Hand typed in from the list then let the spreadsheet calculate distances between each system and then, because I was using the NSL for Traveller, it color coded each entry for Jump 1, 2, 3 and other.

Thanks for pointing out Broward by its true designation. I'm wondering if the list was cleaned up to use real names with the fictional names in the adjacent column. Still doesn't explain why Broward wasn't included. Found Wolf 629 easy enough from a scan so it's not that difficult to find the info. I'm wondering if the list was compiled from the order on actual star lists. There's a LOT of stars there and rearranging could have been a colossal undertaking.

Re: 2300AD finding galactic co-ordinates on the Near Star Li

Posted: Tue Sep 02, 2014 7:56 pm
by Egil Skallagrimsson
Reynard wrote:"Must have been an impressive spreadsheet! Someone must have calculated the routes to construct the star charts, shame they didn't add the light year distances to each line as the same time"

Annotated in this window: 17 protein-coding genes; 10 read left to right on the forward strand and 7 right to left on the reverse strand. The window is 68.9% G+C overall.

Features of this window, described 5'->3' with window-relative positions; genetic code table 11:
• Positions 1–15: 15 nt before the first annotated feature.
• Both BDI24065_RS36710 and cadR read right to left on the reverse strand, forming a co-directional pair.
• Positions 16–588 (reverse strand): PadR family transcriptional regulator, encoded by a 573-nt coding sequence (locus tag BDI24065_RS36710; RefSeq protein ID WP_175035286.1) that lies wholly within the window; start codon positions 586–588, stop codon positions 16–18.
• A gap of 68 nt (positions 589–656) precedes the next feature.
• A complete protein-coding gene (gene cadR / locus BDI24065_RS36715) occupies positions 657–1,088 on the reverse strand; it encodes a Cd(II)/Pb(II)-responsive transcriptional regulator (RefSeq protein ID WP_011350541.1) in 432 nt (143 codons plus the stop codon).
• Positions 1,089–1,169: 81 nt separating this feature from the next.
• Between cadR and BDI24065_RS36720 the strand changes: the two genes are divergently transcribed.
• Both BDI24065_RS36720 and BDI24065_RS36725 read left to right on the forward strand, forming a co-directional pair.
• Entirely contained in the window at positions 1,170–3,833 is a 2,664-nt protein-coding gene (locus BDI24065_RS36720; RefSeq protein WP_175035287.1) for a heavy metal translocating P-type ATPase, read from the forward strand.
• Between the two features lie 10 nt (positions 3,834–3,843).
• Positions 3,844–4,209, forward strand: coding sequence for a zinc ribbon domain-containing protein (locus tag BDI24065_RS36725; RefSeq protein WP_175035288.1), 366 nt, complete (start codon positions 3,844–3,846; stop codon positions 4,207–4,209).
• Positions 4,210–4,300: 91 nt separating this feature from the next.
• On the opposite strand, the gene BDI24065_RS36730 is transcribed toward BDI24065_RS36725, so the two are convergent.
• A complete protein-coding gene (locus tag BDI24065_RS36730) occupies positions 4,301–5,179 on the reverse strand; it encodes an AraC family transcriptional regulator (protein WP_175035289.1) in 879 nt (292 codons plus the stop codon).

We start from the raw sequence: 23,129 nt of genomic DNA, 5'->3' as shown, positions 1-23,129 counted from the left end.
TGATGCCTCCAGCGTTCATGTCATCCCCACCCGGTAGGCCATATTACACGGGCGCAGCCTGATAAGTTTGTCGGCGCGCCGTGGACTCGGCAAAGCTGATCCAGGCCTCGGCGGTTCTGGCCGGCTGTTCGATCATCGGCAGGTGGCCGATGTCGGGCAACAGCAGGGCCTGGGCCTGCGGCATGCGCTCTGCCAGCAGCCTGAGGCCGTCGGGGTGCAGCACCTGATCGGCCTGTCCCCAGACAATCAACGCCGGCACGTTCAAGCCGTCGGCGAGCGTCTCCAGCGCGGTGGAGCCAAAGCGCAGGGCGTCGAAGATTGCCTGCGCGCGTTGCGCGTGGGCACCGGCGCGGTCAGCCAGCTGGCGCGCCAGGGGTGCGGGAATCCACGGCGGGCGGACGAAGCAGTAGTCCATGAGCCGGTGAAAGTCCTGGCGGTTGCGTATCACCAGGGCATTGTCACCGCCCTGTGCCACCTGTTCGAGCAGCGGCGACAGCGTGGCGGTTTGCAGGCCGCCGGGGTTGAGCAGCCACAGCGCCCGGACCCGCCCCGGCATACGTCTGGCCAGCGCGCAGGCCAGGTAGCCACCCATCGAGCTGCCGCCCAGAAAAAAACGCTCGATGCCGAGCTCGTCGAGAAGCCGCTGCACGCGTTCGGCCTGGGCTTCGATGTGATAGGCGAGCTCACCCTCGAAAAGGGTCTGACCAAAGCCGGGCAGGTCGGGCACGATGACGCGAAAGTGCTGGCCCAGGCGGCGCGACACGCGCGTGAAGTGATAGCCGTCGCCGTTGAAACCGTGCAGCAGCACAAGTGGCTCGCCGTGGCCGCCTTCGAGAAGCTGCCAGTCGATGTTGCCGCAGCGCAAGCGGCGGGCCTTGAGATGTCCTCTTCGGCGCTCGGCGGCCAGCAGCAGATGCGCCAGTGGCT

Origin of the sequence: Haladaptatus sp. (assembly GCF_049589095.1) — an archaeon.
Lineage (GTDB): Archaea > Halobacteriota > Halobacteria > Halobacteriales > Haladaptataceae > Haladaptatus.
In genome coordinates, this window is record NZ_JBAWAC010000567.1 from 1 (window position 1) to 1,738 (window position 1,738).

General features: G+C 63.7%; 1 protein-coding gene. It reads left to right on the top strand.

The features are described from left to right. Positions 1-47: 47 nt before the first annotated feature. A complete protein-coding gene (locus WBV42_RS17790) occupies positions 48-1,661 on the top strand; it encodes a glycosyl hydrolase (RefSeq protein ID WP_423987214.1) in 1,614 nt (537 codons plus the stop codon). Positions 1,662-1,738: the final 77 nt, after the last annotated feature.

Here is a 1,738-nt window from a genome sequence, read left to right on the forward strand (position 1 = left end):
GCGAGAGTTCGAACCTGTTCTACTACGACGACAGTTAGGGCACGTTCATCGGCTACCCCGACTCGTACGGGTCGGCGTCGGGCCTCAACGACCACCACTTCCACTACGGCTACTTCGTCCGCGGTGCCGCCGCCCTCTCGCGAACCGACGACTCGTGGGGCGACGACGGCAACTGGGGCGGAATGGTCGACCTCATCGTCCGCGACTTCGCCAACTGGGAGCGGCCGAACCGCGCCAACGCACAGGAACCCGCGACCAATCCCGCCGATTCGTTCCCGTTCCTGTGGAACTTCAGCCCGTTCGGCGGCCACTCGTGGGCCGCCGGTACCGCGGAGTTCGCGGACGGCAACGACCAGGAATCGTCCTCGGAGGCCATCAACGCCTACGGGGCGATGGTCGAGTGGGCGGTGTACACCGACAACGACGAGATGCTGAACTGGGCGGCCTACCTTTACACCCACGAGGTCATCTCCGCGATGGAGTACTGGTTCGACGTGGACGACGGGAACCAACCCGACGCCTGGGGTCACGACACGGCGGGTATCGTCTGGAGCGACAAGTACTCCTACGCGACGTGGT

Hand typed in from the list then let the spreadsheet calculate distances between each system and then, because I was using the NSL for Traveller, it color coded each entry for Jump 1, 2, 3 and other.

Thanks for pointing out Broward by its true designation. I'm wondering if the list was cleaned up to use real names with the fictional names in the adjacent column. Still doesn't explain why Broward wasn't included. Found Wolf 629 easy enough from a scan so it's not that difficult to find the info. I'm wondering if the list was compiled from the order on actual star lists. There's a LOT of stars there and rearranging could have been a colossal undertaking.
The hand typing is very impressive commitment to the game, 20 years ago I might have been tempted to do the same, now I just don't have the time.

Yes, some of them do spring out on a quick scan through, but most of the star names are just variations on "DM+39 2376B", which is tedious to scan through when the book orders them by an apparently arbitrary numbering system. However, thanks to Matt Wilson, I can now view a list where the stars are in alphabetical and numerical order. Cheers Matt!

Egil